Intake, digestibility, nitrogen balance and certain rumen characteristics of Ethiopian Menz sheep fed teff straw supplemented with cotton seed cake, dry sesbania, dry leucaena or fresh leucaena uri icon

abstract

  • Twenty five rumen fistulated Ethiopian Menz sheep were used in a completely randomized block design to determine roughage utilization when different types of supplements (sesbania, leucaena, cotton seed cake (CSC) and forms (fresh or dry leucaena) were fed. The chemical composition, intake, digestibility, nitrogen balance and rumen degradibility coefficients were determined. Rumen PH and ammonia-nitrogen (NH3-N) levels were estimated in samples taken at 1, 2, 3, and 6 h after feeding. There was substitution of teff straw dry matter by the supplements. Fresh leucaena effected the highest substitution. Supplementation enhanced the dry matter degradation (DD) of teff straw at 6 and 12 hours of incubation but not for the other incubation times. There were no significant differences between treatments in the degradation constants: readly soluble component (a) slowly degradable fraction, (b) potential degradability and rate of degradation (C) and for rumen NH3-N concentration, the ranking was CSC > sesbania > dry leucaena> teff straw alone. The particularly high substitution rate observed with fresh leucaena might suggest that bulkiness may be a limiting factor in the intake of low quality roughages supplemented with tree leaves. The lower DM and OM digestibilities of the supplemented diets were attributed to substrate preference by rumen cellulolytic bacteria. Excessively high levels of rumen NH3-N (328 mg/1) in the CSC diet resulted in high urinary nitrogen losses leading to low N balance. This may suggest that for the utilization of poor quality tropical roughages, moderate levels of rumen NH3-N sustained over a longer period may be needed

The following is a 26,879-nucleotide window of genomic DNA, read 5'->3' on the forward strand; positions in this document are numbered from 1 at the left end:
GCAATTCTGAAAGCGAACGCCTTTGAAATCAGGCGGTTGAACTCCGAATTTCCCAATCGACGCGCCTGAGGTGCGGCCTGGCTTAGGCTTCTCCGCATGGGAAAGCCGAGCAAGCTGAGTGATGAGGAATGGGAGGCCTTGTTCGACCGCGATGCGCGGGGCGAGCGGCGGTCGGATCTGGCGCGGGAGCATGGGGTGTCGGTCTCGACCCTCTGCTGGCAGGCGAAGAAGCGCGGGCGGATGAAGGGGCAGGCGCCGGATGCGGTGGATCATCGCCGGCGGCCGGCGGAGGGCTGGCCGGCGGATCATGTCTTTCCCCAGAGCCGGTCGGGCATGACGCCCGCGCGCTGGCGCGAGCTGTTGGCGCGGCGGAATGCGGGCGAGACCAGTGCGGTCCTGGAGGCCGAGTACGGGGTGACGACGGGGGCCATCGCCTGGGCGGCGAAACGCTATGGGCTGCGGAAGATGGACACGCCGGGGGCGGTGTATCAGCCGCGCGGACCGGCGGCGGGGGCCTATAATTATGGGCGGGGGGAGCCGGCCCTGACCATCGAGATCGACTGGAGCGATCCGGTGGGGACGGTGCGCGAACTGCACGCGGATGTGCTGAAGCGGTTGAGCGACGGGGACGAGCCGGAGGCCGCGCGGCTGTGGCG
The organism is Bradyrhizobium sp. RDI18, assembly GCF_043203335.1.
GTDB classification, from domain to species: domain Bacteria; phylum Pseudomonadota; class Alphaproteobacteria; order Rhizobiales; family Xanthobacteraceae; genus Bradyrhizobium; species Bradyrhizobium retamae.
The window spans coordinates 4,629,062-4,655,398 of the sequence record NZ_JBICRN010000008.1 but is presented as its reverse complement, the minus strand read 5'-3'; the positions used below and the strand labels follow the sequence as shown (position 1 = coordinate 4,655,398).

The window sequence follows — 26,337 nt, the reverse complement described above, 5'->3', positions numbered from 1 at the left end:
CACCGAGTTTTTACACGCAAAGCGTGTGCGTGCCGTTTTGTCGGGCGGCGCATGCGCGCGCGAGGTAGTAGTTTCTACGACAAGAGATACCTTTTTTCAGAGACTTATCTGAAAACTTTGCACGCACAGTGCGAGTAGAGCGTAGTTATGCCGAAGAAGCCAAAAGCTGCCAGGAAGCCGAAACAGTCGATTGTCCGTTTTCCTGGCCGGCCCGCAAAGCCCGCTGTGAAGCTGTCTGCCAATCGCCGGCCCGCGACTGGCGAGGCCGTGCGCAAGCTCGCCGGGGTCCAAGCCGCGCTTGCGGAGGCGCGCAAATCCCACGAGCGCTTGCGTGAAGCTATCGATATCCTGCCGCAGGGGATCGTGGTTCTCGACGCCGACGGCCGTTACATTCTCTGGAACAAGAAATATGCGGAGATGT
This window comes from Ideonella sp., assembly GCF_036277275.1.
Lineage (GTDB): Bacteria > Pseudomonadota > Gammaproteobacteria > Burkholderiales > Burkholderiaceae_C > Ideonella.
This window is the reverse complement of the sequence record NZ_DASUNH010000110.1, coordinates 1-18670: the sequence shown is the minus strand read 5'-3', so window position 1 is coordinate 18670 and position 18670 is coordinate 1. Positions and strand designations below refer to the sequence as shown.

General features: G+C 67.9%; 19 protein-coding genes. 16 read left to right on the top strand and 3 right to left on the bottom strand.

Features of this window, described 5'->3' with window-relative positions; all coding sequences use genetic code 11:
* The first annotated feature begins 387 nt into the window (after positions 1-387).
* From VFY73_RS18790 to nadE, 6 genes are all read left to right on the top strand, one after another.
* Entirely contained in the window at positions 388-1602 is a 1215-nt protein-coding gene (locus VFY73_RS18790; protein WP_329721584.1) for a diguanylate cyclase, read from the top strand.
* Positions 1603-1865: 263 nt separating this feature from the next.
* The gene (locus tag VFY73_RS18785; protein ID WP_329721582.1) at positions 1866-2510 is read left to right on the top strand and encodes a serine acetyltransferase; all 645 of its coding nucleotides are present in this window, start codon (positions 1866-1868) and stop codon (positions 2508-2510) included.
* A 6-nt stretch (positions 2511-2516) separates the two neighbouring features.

publication date

  • 1995
  • 1995